Susan B. Anthony was born to a family of rebels on February 15, 1820. They were a Quaker family who thrived on social equality for all. At the age of 17, she collected anti-slavery petitions. In 1852, she and her friend, Elizabeth Cady Stanton, founded the New York Women’s State Temperance Society. This was done in retaliation for the refusal of letting her speak at a temperance conference because she was a woman. In 1856, Anthony became the New York state agent for the American Anti-Slavery Society and in 1863, she and Stanton founded the Women’s Loyal National League. In 1866, the pair initiated the American Equal Rights Association which campaigned for equal rights for both African Americans and all women. In 1869, they created the National Woman Suffrage Association and on this day in 1872, Anthony was arrested for attempting to vote in her hometown of Rochester, New York and was fined $100 for doing so. She refused to pay the fine and the authorities declined to take further action against her. In 1878, Anthony and Stanton presented Congress with an amendment giving women the right to vote. It became the 19th Amendment to the U.S. Constitution in 1920. In 1979, the United States honored Anthony by allowing her image to appear on the one dollar U.S. coin.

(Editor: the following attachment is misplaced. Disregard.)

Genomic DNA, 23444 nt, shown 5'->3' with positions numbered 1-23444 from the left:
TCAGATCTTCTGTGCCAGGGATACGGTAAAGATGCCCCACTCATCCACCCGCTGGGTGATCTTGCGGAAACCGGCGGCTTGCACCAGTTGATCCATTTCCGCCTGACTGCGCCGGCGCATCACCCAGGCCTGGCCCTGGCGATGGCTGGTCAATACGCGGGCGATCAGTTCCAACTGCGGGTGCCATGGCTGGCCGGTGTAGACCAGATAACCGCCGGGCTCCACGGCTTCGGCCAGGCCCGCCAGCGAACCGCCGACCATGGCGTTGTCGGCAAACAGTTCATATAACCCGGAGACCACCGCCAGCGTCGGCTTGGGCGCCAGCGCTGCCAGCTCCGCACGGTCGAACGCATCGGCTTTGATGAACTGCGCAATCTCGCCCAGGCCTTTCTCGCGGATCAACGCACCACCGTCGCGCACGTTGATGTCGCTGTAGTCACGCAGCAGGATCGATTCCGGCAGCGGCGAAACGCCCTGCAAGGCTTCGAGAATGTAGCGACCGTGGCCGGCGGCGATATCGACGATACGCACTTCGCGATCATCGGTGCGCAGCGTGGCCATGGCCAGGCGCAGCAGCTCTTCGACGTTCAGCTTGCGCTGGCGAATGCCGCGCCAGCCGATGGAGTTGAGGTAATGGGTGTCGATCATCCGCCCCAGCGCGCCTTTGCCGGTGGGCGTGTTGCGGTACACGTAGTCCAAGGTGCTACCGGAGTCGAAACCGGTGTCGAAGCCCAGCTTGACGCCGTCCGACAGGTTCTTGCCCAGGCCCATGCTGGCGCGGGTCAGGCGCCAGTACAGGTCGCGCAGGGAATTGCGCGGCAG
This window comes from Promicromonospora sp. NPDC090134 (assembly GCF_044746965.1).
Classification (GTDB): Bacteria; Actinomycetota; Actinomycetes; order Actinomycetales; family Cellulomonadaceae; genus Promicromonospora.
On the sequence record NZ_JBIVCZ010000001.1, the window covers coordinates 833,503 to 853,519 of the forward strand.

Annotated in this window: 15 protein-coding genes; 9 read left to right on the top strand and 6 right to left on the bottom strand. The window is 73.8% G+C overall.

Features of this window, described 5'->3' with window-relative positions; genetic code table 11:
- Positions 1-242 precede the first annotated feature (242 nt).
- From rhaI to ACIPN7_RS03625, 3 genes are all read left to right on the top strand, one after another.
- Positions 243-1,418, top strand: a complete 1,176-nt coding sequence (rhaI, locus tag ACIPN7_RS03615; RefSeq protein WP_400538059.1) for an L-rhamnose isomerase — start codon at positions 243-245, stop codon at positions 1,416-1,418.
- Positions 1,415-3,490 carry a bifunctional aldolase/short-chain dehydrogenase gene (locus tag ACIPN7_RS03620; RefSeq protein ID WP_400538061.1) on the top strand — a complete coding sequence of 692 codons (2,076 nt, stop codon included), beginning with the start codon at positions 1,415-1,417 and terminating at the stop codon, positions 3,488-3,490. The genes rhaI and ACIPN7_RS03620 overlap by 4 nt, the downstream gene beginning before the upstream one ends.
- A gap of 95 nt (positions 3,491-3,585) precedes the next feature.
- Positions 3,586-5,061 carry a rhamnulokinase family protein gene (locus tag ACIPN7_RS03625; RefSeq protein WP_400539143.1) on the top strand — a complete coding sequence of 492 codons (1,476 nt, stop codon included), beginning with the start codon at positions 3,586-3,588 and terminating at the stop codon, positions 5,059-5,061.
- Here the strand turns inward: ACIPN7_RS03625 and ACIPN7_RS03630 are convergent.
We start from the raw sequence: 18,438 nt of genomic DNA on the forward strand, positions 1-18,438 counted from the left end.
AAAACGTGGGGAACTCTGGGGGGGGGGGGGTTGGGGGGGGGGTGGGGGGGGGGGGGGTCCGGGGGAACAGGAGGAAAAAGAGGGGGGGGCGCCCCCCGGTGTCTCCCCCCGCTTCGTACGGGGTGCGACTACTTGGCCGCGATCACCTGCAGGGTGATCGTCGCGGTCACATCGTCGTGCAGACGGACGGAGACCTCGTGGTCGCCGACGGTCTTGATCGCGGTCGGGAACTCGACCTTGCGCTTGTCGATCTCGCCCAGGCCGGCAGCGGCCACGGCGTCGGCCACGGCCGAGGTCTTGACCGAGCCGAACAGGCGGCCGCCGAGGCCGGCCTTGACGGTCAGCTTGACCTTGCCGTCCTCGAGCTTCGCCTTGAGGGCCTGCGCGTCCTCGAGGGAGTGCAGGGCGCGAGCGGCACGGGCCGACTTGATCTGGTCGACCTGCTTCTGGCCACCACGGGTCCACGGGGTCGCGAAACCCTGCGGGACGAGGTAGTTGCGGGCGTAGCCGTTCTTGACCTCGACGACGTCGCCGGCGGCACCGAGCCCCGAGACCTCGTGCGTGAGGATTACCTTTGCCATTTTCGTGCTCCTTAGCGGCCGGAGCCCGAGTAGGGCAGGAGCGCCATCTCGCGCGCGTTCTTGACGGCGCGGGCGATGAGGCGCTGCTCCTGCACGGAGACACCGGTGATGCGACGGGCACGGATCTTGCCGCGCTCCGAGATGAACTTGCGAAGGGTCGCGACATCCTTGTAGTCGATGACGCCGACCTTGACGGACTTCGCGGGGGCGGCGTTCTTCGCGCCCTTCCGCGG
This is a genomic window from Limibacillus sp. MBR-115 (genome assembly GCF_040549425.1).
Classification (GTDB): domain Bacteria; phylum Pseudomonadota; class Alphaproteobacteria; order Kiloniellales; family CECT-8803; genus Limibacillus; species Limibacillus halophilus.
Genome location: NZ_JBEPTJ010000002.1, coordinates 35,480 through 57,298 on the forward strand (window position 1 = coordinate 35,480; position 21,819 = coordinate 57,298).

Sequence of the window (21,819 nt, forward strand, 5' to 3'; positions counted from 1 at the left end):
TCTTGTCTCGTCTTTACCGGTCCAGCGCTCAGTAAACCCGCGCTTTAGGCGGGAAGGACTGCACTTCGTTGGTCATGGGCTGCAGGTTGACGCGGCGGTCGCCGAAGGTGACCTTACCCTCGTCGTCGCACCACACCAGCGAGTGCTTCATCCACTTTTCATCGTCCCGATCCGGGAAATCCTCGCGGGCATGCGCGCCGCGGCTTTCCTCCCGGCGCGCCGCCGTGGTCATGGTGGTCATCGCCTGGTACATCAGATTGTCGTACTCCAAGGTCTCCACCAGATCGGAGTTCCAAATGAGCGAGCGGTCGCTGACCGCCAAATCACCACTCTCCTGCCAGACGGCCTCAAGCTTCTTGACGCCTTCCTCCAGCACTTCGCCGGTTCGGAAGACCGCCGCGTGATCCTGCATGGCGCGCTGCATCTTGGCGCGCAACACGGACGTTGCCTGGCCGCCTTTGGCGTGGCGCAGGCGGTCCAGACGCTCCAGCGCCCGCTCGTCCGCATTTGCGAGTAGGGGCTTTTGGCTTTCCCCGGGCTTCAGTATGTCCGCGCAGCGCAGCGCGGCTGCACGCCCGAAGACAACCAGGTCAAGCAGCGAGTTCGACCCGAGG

First American Woman to Travel in Space
On this day in 1983, Dr. Sally Ride became the first American woman to travel into space aboard the space shuttle Challenger. Her six day adventure included operating the shuttle’s robot arm, a feature that she helped create while here on earth. Ride was one of 3,000 applicants who applied for the role back in 1978. Ride however was not the first woman in space. That title goes to cosmonaut Valentina V. Tereshkova from the Soviet Union who went up into the stars on June 16, 1963.